You’ve finally passed tech and you’re directed to line up and wait for your turn to run. Depending on how many people are participating, there is a good amount of wait time between pre-grid and actually lining up at the staging light. During this time, it is suggested to turn off your engine to keep it from heating up. This is especially good practice if you have already run your car several times, as shutting down the engine will help it cool and keep it from overheating. Rolling it through pre-grid in neutral with your engine off isn’t a bad idea. However most late model Nissans make the best power when the engine is warm. The best point is where the engine is cool but the temperature is just starting to read near the normal point on the gauge.
What usually doesn’t work is revving your car in neutral up to redline while you’re in pre-grid. Doing this doesn’t do any good to your vehicle, and the people around you will think you’re a complete moron. Yeah, yeah, we know what an exhaust sounds like. And most likely, the guy revving has an exhaust that sounds like a tin can of angry bees. The same idea goes to those who decide that pre-grid is a time to bump your system. Also, do not leave your car unattended on the grid, trapping everyone behind you. If you do need to leave your car for any particular reason, make sure your car alarm is on valet mode. Having your alarm blaring will earn you cold stares by annoyed racers that will think you’re a jack ass. More importantly, you may miss any crucial messages that the announcer makes.
You can feel your heart beating faster and faster as you approach the staging light. By the time you’re up front and next in line, you should already be strapped into your seat with your helmet on. When the worker points you up to be next in line, drive up to the edge of the concrete slab, where you wait for the car in front of you to go. When they take off, another worker will point for you to line up at the staging light. Here you have two options; if you have slicks, you can do a burnout in the water pit to warm up your tires. If you have street tires, drive around the water pit and do not do a burn out. It is a common misnomer that doing wet burn outs in street tires will give them better traction, but in fact, they become greasy when hot and provide very poor traction. Once around the water, with street tires you can do what is called a dry hop to clean them off so they can bite a little better. You can do this by revving your engine up to 4000-5000 rpm and pop the clutch to do a short burnout, like maybe only about 3-5 feet, just to clean the dust and pebbles off your tires. Unless you have a real Funny car, don’t do a huge Funny car style burnout past the lights. That stunt will earn you the scorn of the officials, plus everyone watching will think you are a dork.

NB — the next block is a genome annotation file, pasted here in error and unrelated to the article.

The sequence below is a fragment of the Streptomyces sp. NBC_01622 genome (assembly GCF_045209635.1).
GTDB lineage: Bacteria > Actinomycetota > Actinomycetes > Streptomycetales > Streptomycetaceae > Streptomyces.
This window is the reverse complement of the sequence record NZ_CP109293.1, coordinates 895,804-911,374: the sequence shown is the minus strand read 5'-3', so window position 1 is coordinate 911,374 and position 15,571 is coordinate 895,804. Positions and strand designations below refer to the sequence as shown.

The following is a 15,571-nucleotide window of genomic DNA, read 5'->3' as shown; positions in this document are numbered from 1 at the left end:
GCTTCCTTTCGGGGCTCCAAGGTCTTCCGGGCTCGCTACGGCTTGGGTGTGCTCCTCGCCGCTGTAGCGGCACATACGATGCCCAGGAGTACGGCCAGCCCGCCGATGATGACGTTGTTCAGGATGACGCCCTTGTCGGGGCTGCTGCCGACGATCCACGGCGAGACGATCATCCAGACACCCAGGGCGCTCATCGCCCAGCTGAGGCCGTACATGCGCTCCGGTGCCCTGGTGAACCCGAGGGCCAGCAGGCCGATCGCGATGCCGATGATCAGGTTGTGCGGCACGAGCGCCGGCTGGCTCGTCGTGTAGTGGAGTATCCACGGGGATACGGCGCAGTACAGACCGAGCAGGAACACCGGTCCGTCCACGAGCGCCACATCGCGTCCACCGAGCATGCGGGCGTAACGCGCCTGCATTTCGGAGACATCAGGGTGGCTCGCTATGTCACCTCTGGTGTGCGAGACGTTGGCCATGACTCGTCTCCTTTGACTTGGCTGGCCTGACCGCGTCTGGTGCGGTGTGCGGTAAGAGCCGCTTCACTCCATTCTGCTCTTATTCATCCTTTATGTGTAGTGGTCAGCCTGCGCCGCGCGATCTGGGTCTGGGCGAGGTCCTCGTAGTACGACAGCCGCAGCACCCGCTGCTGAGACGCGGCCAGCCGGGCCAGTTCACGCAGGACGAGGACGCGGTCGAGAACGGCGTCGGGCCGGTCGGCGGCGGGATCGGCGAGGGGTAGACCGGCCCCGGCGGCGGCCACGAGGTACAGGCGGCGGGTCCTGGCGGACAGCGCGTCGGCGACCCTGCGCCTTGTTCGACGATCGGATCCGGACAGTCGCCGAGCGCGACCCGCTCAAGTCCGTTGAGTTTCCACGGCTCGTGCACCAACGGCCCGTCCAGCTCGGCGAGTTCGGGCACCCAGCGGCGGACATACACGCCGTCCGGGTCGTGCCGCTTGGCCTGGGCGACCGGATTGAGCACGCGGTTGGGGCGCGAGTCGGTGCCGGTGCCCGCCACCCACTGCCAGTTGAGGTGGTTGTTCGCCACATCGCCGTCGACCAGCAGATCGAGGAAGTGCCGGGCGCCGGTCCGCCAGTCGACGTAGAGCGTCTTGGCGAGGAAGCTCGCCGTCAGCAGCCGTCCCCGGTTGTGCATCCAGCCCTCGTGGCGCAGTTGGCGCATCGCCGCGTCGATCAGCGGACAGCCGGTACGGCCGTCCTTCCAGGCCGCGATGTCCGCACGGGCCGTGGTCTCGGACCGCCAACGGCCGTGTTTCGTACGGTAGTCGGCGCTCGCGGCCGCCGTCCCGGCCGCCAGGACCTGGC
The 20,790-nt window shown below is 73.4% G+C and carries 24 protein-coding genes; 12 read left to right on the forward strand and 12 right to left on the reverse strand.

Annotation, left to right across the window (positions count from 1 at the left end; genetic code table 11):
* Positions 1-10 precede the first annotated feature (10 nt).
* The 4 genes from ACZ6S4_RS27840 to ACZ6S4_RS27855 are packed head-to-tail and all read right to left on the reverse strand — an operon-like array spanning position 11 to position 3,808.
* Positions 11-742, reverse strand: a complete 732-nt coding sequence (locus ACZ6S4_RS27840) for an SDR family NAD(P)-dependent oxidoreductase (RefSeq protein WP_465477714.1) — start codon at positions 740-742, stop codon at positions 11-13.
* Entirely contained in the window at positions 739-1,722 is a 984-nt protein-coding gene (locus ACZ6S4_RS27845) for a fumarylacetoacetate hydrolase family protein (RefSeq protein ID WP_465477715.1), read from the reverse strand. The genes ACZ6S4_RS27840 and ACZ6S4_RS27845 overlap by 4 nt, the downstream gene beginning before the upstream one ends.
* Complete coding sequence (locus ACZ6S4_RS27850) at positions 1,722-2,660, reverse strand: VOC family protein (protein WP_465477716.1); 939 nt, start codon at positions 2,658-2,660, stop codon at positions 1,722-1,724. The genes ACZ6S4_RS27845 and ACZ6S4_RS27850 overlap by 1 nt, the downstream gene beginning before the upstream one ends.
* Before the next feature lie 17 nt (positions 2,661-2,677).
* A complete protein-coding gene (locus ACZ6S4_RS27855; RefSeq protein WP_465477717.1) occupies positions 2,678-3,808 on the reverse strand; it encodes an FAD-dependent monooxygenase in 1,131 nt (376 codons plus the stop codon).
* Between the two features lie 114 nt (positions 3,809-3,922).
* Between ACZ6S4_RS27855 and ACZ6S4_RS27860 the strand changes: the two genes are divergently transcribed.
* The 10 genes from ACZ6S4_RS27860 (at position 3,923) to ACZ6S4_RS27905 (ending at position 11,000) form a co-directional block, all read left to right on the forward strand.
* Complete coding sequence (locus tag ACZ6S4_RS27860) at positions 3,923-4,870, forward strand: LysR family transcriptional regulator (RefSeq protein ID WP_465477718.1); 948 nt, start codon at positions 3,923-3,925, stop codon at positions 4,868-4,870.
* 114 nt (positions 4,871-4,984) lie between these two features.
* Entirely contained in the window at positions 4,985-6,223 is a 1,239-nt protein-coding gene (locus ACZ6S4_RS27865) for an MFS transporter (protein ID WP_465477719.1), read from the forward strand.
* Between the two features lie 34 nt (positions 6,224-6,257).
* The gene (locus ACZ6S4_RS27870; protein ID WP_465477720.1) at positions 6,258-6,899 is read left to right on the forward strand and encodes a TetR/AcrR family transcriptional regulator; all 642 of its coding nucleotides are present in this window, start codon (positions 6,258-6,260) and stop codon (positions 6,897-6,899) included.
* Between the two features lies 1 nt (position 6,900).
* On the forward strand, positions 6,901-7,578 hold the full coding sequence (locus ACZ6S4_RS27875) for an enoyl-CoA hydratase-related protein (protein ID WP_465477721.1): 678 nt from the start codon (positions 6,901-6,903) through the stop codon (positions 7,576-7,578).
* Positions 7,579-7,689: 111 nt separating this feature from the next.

In your typical “run what you brung” event, the countdown lights to the tree are sequential. This kind of light with the sequential yellow lights is called a Sportsman Tree. The Sportsman Tree runs a 0.500 index, meaning a reaction time of 0.500 seconds is a perfect light. Anything quicker is a red light. There is a second kind of light called a Pro Tree that simply goes from the first yellow straight to green. Pro Trees are usually found when racing pro events, like IDRC, IDRA, Nopi or NHRA events. When running a Pro-Tree, having an ultra quick reaction time is critical, pre-loading the clutch and having killer concentration is a must. A Pro Tree has a .00 index meaning a perfect light has a reaction time of 0.000 seconds. Anything quicker is a red light. Of course a Pro light is very difficult and challenging. If you take notice of the tree light in the diagram, you will find two sets of yellow light bulbs at the very top of the tree. These lights are connected to a photocell or infrared sensor, which is triggered when your front tires roll in between them to interrupt the light beam. The first set of lights will turn on when you roll up to the first set of lights, called the pre-staging lights. This indicates that your car is almost to the starting line. The second set of lights will turn on when your car is at the starting line. These lights are called the staging lights. Roll through this slowly and light both the pre-staged and staged lights. These sensors are very sensitive. If you roll too far forward the pre-staged light will go off, if you roll way too far the pre-staged and staged lights will both turn off and you have to back up. It is good drag racing etiquette to try to stage quickly and smoothly. If you flub around a lot, the officials will tend to get impatient. The tree light will not start until both cars have properly staged, meaning all four sets of yellow lights are on. As soon as both cars have staged, the countdown lights will blink…